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  1. #1
    foo84 is offline Newbie
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    Default a rule for compounded noun...

    Hi, I'm sorry for my simple question but I'm little bit confused on how to combine together the English nouns.
    for example yesterday I asked for "position (noun) control (noun) " that could be "control(er) of the position".
    http://www.usingenglish.com/forum/as...ontroller.html
    today I'm facing to "explanation simplicity" that could be "simplicity of explanation".
    yesterday I found (http://www.usingenglish.com/forum/as...tml#post337285)"mystery novels" that could be "novels of the mystery"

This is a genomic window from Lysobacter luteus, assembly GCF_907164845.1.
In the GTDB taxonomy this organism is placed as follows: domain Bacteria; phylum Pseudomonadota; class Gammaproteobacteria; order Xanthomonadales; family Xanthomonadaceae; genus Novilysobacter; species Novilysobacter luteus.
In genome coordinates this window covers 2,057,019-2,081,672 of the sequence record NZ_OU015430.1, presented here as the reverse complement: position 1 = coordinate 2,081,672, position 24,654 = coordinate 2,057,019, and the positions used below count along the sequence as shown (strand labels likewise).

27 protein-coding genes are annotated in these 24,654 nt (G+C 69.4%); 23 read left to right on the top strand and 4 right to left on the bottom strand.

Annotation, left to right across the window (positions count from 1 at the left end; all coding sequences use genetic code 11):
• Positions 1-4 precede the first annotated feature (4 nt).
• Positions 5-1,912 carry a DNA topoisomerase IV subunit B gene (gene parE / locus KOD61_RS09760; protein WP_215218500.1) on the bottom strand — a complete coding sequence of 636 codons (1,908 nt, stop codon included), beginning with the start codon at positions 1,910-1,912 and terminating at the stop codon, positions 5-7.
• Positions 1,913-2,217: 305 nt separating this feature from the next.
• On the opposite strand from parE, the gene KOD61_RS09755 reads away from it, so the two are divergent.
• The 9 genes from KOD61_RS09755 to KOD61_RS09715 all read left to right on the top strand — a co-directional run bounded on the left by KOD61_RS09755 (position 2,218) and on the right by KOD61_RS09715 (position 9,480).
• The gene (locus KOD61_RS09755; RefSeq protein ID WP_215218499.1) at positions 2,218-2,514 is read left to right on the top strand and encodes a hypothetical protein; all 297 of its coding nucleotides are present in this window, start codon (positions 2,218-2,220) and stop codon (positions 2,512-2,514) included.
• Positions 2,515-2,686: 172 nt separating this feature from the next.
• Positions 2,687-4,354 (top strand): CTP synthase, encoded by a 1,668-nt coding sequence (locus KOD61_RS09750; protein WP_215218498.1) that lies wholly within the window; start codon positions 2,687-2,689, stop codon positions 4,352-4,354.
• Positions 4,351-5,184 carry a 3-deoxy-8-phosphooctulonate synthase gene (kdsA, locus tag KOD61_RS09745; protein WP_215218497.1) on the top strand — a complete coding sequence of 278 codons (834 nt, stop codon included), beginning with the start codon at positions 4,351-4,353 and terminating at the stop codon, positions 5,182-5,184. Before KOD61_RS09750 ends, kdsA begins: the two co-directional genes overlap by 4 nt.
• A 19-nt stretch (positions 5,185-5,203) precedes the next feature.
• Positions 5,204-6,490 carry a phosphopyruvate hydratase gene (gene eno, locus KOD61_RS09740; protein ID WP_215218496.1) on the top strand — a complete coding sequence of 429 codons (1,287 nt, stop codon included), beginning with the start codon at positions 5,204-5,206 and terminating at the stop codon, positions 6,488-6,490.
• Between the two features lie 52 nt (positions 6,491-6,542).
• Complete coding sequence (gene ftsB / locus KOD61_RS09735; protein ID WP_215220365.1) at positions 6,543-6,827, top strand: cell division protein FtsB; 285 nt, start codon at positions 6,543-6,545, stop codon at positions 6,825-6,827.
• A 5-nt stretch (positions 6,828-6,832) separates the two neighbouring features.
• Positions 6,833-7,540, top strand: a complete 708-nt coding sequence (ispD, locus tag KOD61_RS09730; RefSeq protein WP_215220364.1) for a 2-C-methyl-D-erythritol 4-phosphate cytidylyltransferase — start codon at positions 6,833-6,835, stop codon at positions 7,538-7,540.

So I thing that in English I can reverse the two noun to obtain a new noun. Is it this rule true ?! do you know some grammar rule that explain this and have you got some web page to suggest to me where I can find an explanation !?
    thank you very much.

    foo

  2. #2
    Tdol is online now Editor, UsingEnglish.com
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    Default Re: a rule for compounded noun...

    A mystery novel is a novel that contains a mystery as a central element of the narrative, and is used to distinguish it from other types of novels. We can make compound nouns fairly readily in English but it's not a fixed rule and cannot simply be covered by 'of'; there can be other relationships between the two nouns.

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